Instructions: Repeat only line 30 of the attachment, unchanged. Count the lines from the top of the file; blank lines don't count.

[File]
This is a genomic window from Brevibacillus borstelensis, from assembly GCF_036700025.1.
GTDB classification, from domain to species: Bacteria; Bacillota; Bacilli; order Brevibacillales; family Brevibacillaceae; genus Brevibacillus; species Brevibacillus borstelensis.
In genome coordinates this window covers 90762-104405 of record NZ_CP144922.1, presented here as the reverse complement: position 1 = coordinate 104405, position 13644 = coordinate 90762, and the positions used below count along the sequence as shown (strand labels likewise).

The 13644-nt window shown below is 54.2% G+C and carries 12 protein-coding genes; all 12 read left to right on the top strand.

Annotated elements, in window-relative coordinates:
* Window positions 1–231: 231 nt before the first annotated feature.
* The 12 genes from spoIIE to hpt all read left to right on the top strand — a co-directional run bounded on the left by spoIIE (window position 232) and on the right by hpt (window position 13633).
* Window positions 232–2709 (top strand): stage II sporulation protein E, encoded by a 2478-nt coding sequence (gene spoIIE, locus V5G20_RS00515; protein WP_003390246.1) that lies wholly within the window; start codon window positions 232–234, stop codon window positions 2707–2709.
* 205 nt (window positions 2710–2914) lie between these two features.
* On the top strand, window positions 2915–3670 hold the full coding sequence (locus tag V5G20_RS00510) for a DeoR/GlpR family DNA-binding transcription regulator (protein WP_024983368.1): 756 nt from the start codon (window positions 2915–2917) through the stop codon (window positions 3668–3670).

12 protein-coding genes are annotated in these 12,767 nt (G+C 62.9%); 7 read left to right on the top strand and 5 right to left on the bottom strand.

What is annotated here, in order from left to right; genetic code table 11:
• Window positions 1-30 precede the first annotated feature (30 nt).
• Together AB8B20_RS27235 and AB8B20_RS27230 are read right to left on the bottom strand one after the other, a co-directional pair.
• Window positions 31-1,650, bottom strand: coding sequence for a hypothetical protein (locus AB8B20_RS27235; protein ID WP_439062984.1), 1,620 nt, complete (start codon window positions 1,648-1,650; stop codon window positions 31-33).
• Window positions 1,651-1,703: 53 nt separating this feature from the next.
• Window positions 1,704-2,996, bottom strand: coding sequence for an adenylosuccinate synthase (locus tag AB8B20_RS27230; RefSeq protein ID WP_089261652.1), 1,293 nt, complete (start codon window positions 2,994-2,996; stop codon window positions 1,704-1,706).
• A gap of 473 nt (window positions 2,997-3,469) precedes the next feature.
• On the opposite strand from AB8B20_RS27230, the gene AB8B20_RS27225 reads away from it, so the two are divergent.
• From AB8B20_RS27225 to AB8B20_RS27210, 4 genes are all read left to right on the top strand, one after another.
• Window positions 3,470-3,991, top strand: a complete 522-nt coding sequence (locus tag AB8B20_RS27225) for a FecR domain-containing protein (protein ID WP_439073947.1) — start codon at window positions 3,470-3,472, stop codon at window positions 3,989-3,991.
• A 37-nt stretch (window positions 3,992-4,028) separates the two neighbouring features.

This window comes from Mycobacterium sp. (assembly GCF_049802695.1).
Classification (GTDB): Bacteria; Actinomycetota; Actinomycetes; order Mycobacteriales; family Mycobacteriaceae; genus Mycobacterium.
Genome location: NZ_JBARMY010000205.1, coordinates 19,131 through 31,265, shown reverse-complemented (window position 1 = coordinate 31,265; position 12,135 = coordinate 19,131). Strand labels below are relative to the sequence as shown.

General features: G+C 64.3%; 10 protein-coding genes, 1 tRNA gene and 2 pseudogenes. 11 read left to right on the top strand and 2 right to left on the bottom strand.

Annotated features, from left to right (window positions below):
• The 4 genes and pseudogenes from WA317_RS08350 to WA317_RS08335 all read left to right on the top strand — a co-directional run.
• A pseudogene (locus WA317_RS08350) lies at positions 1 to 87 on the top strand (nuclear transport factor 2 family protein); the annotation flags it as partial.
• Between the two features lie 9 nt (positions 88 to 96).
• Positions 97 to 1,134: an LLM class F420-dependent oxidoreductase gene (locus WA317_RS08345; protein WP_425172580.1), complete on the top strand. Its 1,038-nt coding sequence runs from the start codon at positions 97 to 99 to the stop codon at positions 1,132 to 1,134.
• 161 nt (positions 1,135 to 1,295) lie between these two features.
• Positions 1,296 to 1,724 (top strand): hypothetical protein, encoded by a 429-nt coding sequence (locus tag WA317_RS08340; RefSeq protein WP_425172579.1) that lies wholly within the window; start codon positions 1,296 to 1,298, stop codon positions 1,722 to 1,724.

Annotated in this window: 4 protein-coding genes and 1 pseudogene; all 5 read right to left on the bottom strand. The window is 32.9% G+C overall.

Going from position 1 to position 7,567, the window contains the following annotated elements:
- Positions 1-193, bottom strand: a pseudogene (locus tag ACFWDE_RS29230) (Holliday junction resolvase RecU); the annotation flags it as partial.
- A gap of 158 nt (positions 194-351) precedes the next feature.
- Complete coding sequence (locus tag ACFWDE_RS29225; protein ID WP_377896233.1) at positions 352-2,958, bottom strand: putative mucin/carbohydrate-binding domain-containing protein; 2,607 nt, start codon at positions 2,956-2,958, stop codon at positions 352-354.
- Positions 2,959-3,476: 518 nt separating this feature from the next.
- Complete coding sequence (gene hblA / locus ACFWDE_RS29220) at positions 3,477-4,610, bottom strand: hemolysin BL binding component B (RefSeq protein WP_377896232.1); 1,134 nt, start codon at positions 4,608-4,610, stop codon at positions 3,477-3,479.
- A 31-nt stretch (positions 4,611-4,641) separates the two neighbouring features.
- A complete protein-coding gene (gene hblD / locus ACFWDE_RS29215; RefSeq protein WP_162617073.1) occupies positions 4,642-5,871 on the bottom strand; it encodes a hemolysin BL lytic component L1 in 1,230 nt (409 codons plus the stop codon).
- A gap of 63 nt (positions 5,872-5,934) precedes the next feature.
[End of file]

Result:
• Between the two features lie 9 nt (positions 88 to 96).